Nearly two years after Phil Jackson agreed to head the New York Knicks, there is speculation the 11-time NBA champion former head coach may consider a return to the Los Angeles Lakers. New York, mired in a five-game losing streak and losers of nine of their last 10 games, is reeling from the dismissal of head coach Derek Fisher on Monday. That inevitably led to speculation of Jackson returning to the bench for the first time since the 2010-2011 season, his last with the Lakers or any other team.

Yahoo’s Adrian Wojnarowski, arguably the NBA's top insider, reports that Jackson's possible return to the Lakers is a more likely outcome than him coaching the Knicks.

In a piece published Tuesday, Wojnarowski wrote: “There's still a strong belief Jackson will eventually find his way to his fiancée Jeanie Buss and the  Los Angeles Lakers.”

The story’s crux has more to do with the reasons behind Fisher’s dismissal after 136 games and a 40-96 record over the last season and a half, and the divisive culture that still exists inside Madison Square Garden. Players reportedly not knowing “how they fit into this team,” and Fisher’s alleged altercation with Grizzlies forward Matt Barnes were each given credence to New York’s decision to cut ties with the  young head coach.

And Wojnarowski even cites league sources that suggest Fisher picked up his attitude both on and off the court from Jackson, his former coach while with the Lakers.

The Knicks are still a team pulled in two directions, according to Wojnarowskii, with two different factions standing beside Jackson and owner Jim Dolan. Jackson’s reportedly tried to weed out some of his owner’s “people,” but he’s had little success and Jackson was also “unhappy” after Dolan once again brought Isiah Thomas back into the MSG fold last May as president of the WNBA’s New York Liberty.

Jackson came to New York to deal with a roster loaded with bloated contracts, and a front office that had very little room to build through the draft. And while New York posted a miserable 17-65 record in Jackson’s first season as president, the team has rebounded thanks to his personnel decisions. He wisely signed guard Arron Afflalo to a salary-cap friendly two-year deal in order to leave space for top free agents like Kevin Durant this summer and Russell Westbrook in 2017.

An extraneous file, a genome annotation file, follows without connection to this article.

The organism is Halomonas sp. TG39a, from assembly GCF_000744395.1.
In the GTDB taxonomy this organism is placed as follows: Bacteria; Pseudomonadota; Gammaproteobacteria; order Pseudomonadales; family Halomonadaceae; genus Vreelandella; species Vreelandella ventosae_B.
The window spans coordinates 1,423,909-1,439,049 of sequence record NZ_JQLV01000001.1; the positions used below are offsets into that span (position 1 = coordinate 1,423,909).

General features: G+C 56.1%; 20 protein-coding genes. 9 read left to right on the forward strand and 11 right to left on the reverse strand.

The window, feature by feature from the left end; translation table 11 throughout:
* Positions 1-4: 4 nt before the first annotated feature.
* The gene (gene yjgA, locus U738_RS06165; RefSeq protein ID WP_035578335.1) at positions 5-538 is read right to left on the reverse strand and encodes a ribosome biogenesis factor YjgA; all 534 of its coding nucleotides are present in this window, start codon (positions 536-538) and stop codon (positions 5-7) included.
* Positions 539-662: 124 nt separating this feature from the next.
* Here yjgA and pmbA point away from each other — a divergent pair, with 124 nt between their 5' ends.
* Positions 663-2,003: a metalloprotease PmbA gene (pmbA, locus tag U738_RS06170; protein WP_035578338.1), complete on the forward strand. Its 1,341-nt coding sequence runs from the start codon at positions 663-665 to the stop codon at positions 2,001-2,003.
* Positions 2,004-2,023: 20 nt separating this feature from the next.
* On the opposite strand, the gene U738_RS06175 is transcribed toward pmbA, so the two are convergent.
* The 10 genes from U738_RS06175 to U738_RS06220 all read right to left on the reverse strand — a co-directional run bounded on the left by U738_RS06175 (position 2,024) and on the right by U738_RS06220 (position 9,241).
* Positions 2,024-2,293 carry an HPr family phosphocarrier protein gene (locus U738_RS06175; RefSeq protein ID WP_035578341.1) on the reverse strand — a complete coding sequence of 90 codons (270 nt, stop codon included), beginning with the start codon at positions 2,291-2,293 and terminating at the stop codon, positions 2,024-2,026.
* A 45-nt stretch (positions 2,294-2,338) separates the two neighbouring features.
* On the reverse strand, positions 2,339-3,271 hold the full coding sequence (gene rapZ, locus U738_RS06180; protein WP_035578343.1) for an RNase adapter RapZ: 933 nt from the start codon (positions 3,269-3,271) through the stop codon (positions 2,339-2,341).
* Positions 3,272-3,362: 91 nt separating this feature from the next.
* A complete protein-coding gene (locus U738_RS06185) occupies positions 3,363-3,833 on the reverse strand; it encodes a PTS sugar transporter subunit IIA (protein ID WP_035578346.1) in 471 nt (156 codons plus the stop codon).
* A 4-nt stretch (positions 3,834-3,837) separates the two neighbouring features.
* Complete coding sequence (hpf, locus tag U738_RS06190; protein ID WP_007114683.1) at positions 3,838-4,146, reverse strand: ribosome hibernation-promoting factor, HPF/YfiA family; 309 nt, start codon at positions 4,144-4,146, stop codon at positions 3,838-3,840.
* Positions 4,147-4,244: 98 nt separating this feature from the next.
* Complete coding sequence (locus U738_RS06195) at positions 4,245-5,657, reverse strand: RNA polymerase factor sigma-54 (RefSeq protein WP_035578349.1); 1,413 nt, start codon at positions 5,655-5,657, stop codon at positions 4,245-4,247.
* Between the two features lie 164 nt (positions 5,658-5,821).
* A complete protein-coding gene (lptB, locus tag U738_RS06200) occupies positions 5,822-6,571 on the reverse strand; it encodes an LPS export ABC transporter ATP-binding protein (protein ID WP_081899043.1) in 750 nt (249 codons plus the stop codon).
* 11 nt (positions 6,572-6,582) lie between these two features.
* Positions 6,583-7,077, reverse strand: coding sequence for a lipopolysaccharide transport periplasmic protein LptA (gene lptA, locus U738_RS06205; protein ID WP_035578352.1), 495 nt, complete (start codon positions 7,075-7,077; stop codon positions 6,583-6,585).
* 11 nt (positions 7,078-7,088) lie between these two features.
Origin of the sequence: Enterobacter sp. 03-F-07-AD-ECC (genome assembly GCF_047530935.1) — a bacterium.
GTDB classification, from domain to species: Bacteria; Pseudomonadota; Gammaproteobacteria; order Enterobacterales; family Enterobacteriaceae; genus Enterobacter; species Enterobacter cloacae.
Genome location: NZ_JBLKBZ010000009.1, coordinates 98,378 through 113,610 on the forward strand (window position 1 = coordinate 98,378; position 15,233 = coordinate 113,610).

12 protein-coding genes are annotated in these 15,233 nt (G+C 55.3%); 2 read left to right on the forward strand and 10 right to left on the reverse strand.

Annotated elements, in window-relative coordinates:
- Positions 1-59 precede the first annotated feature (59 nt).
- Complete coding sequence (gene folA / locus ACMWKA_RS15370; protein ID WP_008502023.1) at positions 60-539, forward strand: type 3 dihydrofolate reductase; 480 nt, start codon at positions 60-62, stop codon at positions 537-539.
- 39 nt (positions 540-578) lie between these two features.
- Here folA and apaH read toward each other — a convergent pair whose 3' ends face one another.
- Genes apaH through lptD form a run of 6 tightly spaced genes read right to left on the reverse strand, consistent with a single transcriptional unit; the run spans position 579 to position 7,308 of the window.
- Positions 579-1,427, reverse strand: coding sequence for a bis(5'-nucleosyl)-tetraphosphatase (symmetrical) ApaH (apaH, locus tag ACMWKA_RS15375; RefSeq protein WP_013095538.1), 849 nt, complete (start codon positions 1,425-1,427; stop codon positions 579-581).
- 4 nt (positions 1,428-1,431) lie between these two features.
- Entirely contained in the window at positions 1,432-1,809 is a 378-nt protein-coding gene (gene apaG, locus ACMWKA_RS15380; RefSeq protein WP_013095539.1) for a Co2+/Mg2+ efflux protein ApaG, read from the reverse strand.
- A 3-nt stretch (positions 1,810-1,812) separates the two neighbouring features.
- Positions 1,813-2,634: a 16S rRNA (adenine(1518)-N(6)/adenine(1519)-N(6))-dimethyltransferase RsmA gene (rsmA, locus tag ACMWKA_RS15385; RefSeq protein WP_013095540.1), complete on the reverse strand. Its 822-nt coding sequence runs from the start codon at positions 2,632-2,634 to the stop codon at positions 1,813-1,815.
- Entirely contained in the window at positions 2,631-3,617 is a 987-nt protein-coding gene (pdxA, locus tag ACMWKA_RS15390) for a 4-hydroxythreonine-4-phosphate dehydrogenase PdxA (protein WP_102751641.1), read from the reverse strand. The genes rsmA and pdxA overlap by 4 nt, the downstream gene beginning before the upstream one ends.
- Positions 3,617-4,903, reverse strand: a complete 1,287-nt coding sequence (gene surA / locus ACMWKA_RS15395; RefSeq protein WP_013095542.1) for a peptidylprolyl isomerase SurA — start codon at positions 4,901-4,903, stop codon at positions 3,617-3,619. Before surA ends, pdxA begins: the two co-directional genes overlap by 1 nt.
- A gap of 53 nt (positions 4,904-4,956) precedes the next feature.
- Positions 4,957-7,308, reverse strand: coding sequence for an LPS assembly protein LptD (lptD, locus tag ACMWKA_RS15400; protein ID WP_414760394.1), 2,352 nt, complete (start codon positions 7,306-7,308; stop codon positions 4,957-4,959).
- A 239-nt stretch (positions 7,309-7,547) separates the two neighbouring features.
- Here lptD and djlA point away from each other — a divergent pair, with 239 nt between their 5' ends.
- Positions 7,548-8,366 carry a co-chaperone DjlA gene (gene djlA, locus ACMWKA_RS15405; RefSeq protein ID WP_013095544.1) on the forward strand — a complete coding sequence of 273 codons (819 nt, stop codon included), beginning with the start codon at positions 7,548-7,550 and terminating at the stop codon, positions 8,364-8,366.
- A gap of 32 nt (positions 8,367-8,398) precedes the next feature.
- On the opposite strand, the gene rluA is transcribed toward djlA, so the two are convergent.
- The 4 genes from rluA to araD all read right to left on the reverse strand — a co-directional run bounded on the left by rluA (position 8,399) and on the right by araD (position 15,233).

Jackson also selected budding Latvian big man Kristaps Porzingis with the fourth overall pick, which was originally perceived as a gamble and booed by fans the night of the draft. Now Porzingis is a frontrunner to win Rookie of the Year honors.

Eventually the piece delves into Jackson’s potential move back to Los Angeles and how current Golden State Warriors assistant Luke Walton could be in competition with former Chicago Bulls head coach Tom Thibodeau for the Lakers’ job that currently belongs to Byron Scott.

There’s been no indication that Jackson will break his five-year, $12-million per-season deal with New York, and coaching seems far more out of the question with the New York Post reporting that assistant and newly instated interim head coach Kurt Rambis acting as the “closest” thing to Jackson actually returning to the sidelines.

As for the Lakers, bringing Jackson back following three straight years of Western Conference bottom-dwelling might seem like music to fans’ ears. But there’s a reason Los Angeles didn’t sign him up two years ago.

Following the death of long-time and innovative Lakers owner Jerry Buss, his son Jim and daughter and Jackson’s fiancée Jeannie, have fully assumed ownership and day-to-day operations. Adding Jackson to the mix would tip the scales more in Jeannie’s favor rather than Jim’s. Essentially, Jackson would be leaving the territorial confines of MSG for a tug-of-war duel between siblings, and it’s quite clear whose side he would take in a dispute.

Still, if the Busses and Jackson actually managed to work things out, Jackson could return to Los Angeles on the ground floor of maybe one of the best foundations for a rebuild in the league. Following the retirement of Kobe Bryant, the Lakers have only $26.2 million devoted to player contracts for next season and they are one of a handful of teams believed to have a shot at luring Durant or Westbrook, or both, to the left coast. With the salary cap ceiling jumping next season, the Lakers will have more cap space than anyone else.

Furthermore, there’s a bounty of hungry and talented young players to help Jackson reconstitute the NBA’s winningest franchise. Last year’s No. 2 overall pick and rookie point guard D’Angelo Russell could certainly pick Jackson’s mind, as could rebounding machine and hustling forward Julius Randle, forward Larry Nance Jr., and versatile guard Jordan Clarkson.

Add that to a potential top-three pick in the 2016 draft, and Jackson may consider spurning the Knicks for the Lakers.